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For many of us, St. Patrick's Day is an occasion to claim a long-lost bit of Irish heritage, even if it's not really in your family tree.
The holiday conjures up images of people finding anything and everything green to wear, and just maybe imbibing a bit more than usual.
But the Americanized version of St. Patrick's Day is distinctly American. In Ireland, it's a bit different.
"Obviously, St. Patrick is the patron saint of Ireland," Honorary Consul of the Republic of Ireland Terry Murphy told KNPR's State of Nevada. "In years past, in Ireland, it was considered a holy day. Bars were closed, people went to Mass and it was a quiet day with family and friends. Now, however, it's evolved into a celebration -- a global celebration -- of the 70 million people around the world who call Ireland home."
Cian McMahon is an assistant professor of history at UNLV, and is originally from Ireland. He said St. Patrick's Day has been used as a way for people to make a mark.
"St. Patrick and his day have always proved to be an opportunity for one community or another to justify or legitimate their position in a community, or in terms of power," he said. "St. Patrick is around in the 400s. A couple of hundred years later, there's a power struggle going on in the medieval church in Ireland, and one of the bishoprics in Armagh claimed that Patrick founded the church and was buried there as part of a power play to use St. Patrick to legitimize the church."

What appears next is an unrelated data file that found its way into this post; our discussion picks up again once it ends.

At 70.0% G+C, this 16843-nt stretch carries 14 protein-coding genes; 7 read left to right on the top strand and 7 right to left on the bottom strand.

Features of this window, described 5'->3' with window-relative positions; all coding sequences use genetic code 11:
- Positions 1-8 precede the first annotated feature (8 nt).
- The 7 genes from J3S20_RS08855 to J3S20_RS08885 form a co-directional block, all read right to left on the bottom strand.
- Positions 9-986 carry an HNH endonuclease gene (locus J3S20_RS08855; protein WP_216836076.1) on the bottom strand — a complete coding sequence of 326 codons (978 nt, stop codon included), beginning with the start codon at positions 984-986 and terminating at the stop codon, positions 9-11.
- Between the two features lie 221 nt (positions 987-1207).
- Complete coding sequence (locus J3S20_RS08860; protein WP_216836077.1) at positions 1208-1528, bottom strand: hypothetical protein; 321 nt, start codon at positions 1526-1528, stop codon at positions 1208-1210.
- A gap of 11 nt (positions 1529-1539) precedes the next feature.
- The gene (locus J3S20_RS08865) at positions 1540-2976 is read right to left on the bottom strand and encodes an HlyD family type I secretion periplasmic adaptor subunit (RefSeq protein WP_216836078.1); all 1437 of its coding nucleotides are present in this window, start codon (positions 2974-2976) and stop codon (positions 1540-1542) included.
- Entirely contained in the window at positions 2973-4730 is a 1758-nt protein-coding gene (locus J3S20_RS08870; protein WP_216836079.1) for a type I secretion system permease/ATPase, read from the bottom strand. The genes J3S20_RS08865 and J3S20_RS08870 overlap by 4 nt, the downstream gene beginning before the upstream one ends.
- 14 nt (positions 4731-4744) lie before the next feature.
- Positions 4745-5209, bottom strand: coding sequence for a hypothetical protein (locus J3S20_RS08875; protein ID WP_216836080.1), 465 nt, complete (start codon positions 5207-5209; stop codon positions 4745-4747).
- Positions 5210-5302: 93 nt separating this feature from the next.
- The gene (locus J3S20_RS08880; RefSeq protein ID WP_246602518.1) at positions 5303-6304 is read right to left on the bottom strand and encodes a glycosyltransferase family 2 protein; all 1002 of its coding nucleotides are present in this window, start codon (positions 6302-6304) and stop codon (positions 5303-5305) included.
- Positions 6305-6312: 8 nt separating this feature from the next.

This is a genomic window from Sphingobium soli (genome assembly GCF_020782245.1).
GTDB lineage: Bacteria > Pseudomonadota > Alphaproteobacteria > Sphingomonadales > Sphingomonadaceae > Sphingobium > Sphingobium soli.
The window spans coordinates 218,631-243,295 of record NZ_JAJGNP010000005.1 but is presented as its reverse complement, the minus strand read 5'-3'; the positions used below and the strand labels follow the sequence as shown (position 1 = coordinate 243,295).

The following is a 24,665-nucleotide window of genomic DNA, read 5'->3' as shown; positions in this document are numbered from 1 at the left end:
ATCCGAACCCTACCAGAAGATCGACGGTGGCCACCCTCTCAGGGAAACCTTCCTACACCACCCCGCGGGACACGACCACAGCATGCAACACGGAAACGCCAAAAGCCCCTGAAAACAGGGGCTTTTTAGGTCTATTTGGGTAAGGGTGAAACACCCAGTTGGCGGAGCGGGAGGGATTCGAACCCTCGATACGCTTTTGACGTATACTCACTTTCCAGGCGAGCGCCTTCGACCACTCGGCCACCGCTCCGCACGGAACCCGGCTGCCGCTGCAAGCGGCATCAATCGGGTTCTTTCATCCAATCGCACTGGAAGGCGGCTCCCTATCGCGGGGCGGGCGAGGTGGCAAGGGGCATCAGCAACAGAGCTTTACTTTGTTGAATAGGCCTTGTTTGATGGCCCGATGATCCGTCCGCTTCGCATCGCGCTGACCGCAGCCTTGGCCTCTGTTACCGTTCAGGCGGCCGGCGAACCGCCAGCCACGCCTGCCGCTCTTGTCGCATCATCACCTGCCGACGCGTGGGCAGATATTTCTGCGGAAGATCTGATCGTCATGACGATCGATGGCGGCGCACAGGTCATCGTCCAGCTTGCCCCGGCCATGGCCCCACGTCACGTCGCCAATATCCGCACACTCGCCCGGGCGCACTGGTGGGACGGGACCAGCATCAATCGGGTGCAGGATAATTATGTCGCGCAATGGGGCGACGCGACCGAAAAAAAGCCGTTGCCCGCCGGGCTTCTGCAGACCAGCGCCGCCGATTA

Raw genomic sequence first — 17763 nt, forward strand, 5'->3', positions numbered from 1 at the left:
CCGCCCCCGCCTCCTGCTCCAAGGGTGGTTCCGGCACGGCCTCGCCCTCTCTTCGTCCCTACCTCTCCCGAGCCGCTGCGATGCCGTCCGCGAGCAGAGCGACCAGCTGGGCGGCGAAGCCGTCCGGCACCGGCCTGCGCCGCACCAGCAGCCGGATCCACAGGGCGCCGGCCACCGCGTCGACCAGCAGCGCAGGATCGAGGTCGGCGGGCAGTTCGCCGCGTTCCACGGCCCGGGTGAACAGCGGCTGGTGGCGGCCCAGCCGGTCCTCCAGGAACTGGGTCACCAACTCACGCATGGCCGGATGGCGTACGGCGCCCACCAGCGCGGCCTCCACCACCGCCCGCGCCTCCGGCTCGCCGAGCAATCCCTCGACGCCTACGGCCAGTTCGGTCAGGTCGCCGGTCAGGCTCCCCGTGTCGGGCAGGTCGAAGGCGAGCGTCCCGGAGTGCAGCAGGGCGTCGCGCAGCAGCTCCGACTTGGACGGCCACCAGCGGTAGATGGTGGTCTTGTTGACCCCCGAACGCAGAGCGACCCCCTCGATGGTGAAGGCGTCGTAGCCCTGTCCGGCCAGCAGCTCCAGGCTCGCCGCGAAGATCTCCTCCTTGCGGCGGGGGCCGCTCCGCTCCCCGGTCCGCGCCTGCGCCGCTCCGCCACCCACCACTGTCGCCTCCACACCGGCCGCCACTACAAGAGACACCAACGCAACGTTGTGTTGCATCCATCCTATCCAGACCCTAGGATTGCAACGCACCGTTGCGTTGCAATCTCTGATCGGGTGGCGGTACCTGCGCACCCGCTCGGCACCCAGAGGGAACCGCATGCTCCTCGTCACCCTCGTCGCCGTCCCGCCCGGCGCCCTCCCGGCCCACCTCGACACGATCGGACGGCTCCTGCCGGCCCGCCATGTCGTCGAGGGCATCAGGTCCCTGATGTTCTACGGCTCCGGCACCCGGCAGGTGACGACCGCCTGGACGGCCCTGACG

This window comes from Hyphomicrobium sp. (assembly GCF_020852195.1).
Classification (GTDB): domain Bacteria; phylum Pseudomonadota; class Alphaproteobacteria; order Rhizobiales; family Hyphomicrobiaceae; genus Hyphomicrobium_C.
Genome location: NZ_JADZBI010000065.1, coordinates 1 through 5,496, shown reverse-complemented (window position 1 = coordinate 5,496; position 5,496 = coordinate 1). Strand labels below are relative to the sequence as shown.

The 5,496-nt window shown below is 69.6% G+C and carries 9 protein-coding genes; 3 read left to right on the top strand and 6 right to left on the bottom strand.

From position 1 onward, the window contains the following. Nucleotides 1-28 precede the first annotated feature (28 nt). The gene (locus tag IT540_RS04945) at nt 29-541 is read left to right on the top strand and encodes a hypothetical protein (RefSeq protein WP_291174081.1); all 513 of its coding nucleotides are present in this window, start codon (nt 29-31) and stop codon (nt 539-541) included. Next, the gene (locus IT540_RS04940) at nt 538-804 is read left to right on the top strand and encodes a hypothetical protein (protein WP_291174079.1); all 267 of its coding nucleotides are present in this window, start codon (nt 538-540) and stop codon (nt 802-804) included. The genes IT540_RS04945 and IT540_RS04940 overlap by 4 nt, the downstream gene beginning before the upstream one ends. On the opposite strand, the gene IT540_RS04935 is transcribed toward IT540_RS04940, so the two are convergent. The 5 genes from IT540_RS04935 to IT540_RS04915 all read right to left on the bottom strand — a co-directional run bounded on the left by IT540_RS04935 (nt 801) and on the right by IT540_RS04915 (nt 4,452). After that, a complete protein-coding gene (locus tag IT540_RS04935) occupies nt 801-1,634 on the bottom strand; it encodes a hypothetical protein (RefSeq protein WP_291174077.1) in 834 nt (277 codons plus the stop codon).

Shaun Leonard is an MFA student at UNLV, originally from County Galway. He said, despite his classmates disinterest in celebrating due to the holiday falling during the school week, he was looking forward to St. Patrick's Day.
"They were like, 'I've got papers to write," he said. "That's kind of the response I get. I'm excited to see what Las Vegas has to offer for it, because I've only really celebrated [St.] Patrick's Day in America once properly -- in Chicago with the green river and the people in Scottish kilts playing bagpipes in a boat around there. So, that was certainly a different experience to back home."
Leonard said his generation was hit hard by the global economic recession, and because of that, many Irish his age have considered leaving the country.
"A lot of people were coming out with degrees and not really having any opportunities for those," he said. "So, a lot of emigration was and is happening. People would go, 'I don't know -- I don't want to give up and go somewhere else,' which is never really something that entered into my mind. I was just like, well, no -- this seems like a good opportunity. I'd like to go somewhere and study these things."
But, according to Consul Murphy, things in Ireland are looking up.
"You wouldn't think of it, but Ireland is suggested by Forbes as one of the best places in the world to do business," she said. "We have nine out of the top 10 global pharmaceutical firms, nine of the top 10 technology companies, nine of the top 10 software companies and 3,300 global firms call Ireland their European base."
Terry Murphy, Honorary Consul of the Republic of Ireland; Cian McMahon, assistant professor, UNLV; Shaun Leonard, MFA student, UNLV
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